[R6RS] string->number
Michael Sperber
sperber at informatik.uni-tuebingen.de
Wed Aug 30 13:45:34 EDT 2006
dyb at cs.indiana.edu writes:
>> No, it wasn't. R5RS 6.2.2 says:
>>
>> With the exception of inexact->exact, the operations
>> described in this section must generally return
>> inexact results when given any inexact arguments. An
>> operation may, however, return an exact result if it
>> can prove that the value of the result is unaffected
>> by the inexactness of its arguments. For example,
>> multiplication of any number by an exact zero may
>> produce an exact zero result, even if the other
>> argument is inexact.
>
> That's what I thought. But you claimed the proof would have to be made
> for "all substitutions of exact numbers for the inexact ones", which means
> that I can't reduce (/ 0 3.5) to 0 because if I were to substitute 0 for
> 3.5 in (/ 0 3.5) I would get (/ 0 0) which (we both agree) is not 0.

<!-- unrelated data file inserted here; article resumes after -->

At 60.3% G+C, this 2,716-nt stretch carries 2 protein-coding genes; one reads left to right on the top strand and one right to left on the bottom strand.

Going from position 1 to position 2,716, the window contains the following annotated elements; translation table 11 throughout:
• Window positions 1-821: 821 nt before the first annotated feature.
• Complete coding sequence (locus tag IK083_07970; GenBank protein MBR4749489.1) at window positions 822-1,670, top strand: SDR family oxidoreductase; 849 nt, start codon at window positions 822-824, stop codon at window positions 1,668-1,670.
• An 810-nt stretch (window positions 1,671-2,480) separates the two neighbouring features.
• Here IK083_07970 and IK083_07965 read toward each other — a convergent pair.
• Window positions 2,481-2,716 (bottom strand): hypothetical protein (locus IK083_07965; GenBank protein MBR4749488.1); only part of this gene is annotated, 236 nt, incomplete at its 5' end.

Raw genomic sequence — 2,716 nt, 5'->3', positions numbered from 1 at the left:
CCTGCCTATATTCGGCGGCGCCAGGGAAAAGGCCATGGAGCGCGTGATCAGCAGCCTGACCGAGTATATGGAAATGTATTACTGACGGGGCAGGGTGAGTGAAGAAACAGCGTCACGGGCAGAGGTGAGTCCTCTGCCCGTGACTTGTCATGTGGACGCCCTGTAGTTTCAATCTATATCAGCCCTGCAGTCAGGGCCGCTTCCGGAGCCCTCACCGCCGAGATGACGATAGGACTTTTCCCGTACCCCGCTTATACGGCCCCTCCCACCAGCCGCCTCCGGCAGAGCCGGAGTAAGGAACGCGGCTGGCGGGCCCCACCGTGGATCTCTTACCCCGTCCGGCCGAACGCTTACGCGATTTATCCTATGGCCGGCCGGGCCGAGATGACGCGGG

The wording of the second sentence you cite doesn't apply in this
case. It also doesn't apply in the case of (/ 0 +0.0). I believe
Will thought that it might erroneously have served as the rationale
for allowing (/ 0 +0.0) => 0. I think a natural consequence of the
wording you cite is indeed (/ 0 3.5) => +nan.0. That's fine with me.
> Perhaps you meant to imply some sort of equivalence in the substitution.
> But all exact equivalents of +0.0 and -0.0 are nonzero,
That's false in all Scheme implementations I know, and would be an
unwise model. At the risk of incurring more of Will's and your wrath,
I'll refer to the relevant section ("The case against rational -0") in
Egner et al.'s 2004 Scheme Workshop paper which discusses pretty much
exactly this issue.
> Really? What about these two examples in base.tex:
>
> (* 0 +inf.0) \ev 0 \textit{or} +nan.0
> (* 0 +nan.0) \ev 0 \textit{or} +nan.0
That's what we're talking about; Will and I would like to change it.
--
Cheers =8-} Mike
Friede, Völkerverständigung und überhaupt blabla
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